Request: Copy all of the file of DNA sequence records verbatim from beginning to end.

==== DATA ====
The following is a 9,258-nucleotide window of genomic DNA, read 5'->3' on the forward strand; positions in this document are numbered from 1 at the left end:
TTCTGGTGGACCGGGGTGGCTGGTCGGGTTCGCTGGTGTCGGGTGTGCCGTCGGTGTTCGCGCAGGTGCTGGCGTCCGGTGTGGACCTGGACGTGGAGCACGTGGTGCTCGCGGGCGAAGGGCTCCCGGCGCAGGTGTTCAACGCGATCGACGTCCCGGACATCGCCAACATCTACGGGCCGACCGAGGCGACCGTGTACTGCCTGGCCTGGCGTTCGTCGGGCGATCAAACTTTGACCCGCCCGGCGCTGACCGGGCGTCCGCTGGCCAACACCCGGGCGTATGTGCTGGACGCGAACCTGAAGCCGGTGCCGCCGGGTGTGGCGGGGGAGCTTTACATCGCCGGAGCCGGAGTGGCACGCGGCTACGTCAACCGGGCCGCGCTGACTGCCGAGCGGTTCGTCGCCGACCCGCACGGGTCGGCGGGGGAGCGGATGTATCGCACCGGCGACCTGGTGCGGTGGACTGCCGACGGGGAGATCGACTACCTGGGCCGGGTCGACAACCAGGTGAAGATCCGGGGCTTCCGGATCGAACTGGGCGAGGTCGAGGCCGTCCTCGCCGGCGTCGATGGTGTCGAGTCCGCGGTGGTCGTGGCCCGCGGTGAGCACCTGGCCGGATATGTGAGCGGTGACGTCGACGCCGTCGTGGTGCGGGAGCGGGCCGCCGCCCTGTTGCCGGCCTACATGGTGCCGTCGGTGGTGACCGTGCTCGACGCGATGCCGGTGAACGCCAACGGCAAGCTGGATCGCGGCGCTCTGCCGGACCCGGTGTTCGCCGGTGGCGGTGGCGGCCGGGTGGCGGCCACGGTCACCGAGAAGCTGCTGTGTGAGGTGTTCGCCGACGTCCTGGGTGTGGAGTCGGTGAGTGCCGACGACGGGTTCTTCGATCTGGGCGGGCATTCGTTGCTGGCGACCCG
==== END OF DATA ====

The following is a 9,258-nucleotide window of genomic DNA, read 5'->3' on the forward strand; positions in this document are numbered from 1 at the left end:
TTCTGGTGGACCGGGGTGGCTGGTCGGGTTCGCTGGTGTCGGGTGTGCCGTCGGTGTTCGCGCAGGTGCTGGCGTCCGGTGTGGACCTGGACGTGGAGCACGTGGTGCTCGCGGGCGAAGGGCTCCCGGCGCAGGTGTTCAACGCGATCGACGTCCCGGACATCGCCAACATCTACGGGCCGACCGAGGCGACCGTGTACTGCCTGGCCTGGCGTTCGTCGGGCGATCAAACTTTGACCCGCCCGGCGCTGACCGGGCGTCCGCTGGCCAACACCCGGGCGTATGTGCTGGACGCGAACCTGAAGCCGGTGCCGCCGGGTGTGGCGGGGGAGCTTTACATCGCCGGAGCCGGAGTGGCACGCGGCTACGTCAACCGGGCCGCGCTGACTGCCGAGCGGTTCGTCGCCGACCCGCACGGGTCGGCGGGGGAGCGGATGTATCGCACCGGCGACCTGGTGCGGTGGACTGCCGACGGGGAGATCGACTACCTGGGCCGGGTCGACAACCAGGTGAAGATCCGGGGCTTCCGGATCGAACTGGGCGAGGTCGAGGCCGTCCTCGCCGGCGTCGATGGTGTCGAGTCCGCGGTGGTCGTGGCCCGCGGTGAGCACCTGGCCGGATATGTGAGCGGTGACGTCGACGCCGTCGTGGTGCGGGAGCGGGCCGCCGCCCTGTTGCCGGCCTACATGGTGCCGTCGGTGGTGACCGTGCTCGACGCGATGCCGGTGAACGCCAACGGCAAGCTGGATCGCGGCGCTCTGCCGGACCCGGTGTTCGCCGGTGGCGGTGGCGGCCGGGTGGCGGCCACGGTCACCGAGAAGCTGCTGTGTGAGGTGTTCGCCGACGTCCTGGGTGTGGAGTCGGTGAGTGCCGACGACGGGTTCTTCGATCTGGGCGGGCATTCGTTGCTGGCGACCCG